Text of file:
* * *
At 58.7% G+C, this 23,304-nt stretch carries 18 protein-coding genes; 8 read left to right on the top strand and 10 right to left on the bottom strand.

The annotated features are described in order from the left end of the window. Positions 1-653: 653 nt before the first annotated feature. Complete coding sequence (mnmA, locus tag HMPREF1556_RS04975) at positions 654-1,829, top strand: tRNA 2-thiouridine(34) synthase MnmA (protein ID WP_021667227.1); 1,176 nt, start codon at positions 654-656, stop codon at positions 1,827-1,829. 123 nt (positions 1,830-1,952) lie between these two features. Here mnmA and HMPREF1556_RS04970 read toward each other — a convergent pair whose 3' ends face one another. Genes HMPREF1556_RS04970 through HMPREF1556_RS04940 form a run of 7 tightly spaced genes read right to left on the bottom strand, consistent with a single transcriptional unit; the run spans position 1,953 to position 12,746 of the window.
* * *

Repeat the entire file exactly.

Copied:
At 58.7% G+C, this 23,304-nt stretch carries 18 protein-coding genes; 8 read left to right on the top strand and 10 right to left on the bottom strand.

The annotated features are described in order from the left end of the window. Positions 1-653: 653 nt before the first annotated feature. Complete coding sequence (mnmA, locus tag HMPREF1556_RS04975) at positions 654-1,829, top strand: tRNA 2-thiouridine(34) synthase MnmA (protein ID WP_021667227.1); 1,176 nt, start codon at positions 654-656, stop codon at positions 1,827-1,829. 123 nt (positions 1,830-1,952) lie between these two features. Here mnmA and HMPREF1556_RS04970 read toward each other — a convergent pair whose 3' ends face one another. Genes HMPREF1556_RS04970 through HMPREF1556_RS04940 form a run of 7 tightly spaced genes read right to left on the bottom strand, consistent with a single transcriptional unit; the run spans position 1,953 to position 12,746 of the window.